I know the town loves the new police dog but it seems it is only used to bust personal use cannabis offenders at traffic stops and now to harrass high school students while they are in school.
    The police in is town do a tremendous job but should continue to protect and serve not harass and instigate.

    • If drugs and alcohol were not present in our school this is not something that would be needed. Unfortunately, there are a lot of drugs and drinking going on by the teens in this town at home and in school…… why do you think we had to cancel homecoming festivities last year, kids were throwing up at school. If your child does not have drugs on them the dog will not go near them so you have nothing to worry about. You will however have to worry about the kids that are dealing the drugs hoping to get your son or daughter as a customer. One drug dealer was caught in school last spring so don’t delude yourself that our kids are safe when we drop them off at school. For the record, drinking underage and being in possession of marijuana is not only stupid it is illegal…..
      When we let our kids do this we are saying ” ok these are the laws we are letting you break”….
      The drinking age is 21 and as far as I know we have not legalized marijuana in the state of Connecticut yet.

    • It’s an excellent idea. Kids should be able to go to school without being hassled by drug dealers. Thank you, Chief Krolikowski, Principal Egan and, of course, Apollo.

  2. Well it is really great that we have had ONE pro-active day at the High School with the K-9 patrol, what we really need is a dog there full time. These kids are getting high in the bathrooms and the faculty and parents will never know because they are using vapor pens which have no smell and leave no residue. The kids are moving on to the straight THC oil that they can get from Colorado and again, parents have no clue. Frankly, parents are not even sure what to look for when they are trying to figure this new generation of substance abuse. Every day the kids can leave school go get stoned and come back and that is exactly what is happening daily there. We need to close the open campus put a full time dog in the school and allow for random searches of back packs. Yes this seems extreme, but if they can find the next drug dealer everyone would be thrilled. Letting CHILDREN have all this freedom when what they really need are boundaries baffles me. I suggest that you have a mandatory drug and alcohol test for every child that plays a sport, is in a club or represents NCHS in any fashion. The first test is non punitive but in random testing if it happens again, they should be suspended from representing our school for 60 days… That my friends will send a message to the kids that this is not legal,and will not be tolerated. These kids have no consequence for bad behavior …shame on the parents and the schools allowing this to continue. One death to an overdose is a tragic, six means we have a serious problem in this town.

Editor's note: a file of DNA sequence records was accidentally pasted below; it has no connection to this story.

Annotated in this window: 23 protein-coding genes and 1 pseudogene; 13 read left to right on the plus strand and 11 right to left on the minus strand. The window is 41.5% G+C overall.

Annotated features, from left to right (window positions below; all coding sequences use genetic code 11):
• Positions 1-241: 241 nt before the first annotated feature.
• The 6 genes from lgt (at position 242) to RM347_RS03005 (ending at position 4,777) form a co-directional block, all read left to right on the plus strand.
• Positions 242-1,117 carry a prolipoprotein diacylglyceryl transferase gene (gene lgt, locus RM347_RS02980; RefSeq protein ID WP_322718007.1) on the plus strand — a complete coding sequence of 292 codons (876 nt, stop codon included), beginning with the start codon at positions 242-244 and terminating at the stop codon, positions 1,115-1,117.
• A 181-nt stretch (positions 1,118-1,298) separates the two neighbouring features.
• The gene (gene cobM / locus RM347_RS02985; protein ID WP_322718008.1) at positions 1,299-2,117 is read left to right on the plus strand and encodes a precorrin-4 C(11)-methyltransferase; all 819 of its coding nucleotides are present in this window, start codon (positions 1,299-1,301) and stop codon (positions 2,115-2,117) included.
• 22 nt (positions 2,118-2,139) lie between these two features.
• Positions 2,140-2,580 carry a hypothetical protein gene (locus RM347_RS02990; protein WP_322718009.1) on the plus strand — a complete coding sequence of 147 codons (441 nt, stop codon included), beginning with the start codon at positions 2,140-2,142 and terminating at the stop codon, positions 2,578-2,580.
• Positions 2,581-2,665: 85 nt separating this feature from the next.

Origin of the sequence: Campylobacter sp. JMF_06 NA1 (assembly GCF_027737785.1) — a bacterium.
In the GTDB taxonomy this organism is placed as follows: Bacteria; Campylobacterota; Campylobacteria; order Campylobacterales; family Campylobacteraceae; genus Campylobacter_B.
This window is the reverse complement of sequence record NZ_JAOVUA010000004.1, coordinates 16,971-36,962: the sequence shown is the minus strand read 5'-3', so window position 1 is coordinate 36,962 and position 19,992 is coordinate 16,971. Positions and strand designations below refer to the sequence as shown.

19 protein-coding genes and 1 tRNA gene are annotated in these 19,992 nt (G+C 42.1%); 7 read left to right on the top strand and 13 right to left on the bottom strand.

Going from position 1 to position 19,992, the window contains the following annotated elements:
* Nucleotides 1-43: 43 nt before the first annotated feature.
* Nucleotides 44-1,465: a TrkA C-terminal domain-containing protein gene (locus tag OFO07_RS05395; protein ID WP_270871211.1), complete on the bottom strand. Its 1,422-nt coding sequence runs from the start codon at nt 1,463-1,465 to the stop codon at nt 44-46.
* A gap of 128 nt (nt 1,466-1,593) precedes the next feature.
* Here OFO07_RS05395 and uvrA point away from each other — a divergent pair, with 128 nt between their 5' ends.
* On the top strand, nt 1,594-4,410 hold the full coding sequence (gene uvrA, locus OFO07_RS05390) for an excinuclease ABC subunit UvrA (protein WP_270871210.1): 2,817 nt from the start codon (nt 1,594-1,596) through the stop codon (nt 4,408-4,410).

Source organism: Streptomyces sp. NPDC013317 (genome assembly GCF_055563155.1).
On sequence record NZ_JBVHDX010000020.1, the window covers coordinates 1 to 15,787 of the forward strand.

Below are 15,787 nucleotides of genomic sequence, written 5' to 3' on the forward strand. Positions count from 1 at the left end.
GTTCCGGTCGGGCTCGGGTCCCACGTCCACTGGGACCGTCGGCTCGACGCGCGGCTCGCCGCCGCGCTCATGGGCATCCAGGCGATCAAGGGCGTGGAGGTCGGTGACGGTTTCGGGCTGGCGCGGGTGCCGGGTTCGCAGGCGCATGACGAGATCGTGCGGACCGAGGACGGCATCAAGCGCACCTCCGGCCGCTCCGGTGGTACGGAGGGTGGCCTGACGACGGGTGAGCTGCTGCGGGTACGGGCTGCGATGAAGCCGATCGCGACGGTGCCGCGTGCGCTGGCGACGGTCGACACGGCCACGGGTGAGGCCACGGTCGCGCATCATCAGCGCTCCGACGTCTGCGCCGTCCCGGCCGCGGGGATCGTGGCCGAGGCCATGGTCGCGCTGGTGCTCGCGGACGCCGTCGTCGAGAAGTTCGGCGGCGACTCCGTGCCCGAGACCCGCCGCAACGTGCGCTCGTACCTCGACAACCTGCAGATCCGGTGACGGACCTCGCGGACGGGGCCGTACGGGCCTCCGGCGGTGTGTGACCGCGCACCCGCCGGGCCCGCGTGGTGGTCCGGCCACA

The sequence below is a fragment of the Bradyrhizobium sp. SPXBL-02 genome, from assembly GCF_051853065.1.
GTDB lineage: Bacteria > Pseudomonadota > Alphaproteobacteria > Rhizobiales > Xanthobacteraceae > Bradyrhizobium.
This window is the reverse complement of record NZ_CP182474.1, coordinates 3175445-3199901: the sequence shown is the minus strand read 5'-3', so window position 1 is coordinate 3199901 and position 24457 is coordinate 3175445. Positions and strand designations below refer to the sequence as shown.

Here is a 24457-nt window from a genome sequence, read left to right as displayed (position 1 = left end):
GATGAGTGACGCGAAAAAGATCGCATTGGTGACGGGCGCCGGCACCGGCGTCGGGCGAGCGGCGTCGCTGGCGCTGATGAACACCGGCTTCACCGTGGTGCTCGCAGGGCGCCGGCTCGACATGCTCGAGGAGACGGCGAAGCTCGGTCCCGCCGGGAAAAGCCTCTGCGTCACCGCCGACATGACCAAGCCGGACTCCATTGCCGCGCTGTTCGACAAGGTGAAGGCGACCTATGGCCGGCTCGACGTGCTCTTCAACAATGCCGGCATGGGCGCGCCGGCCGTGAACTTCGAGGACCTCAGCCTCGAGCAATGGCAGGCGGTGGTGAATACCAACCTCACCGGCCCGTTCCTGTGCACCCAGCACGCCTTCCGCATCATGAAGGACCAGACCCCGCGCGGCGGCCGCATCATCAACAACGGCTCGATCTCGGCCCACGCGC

3. This was proposed years ago in Darien and to my recollection, one of the reasons they do not send K-9s in unannounced is that, in schools that have, they have caught too many teachers with illegal substances and it opens up a whole can of worms with the union disciplinary procedures etc. They found that that alone made it not worth the effort.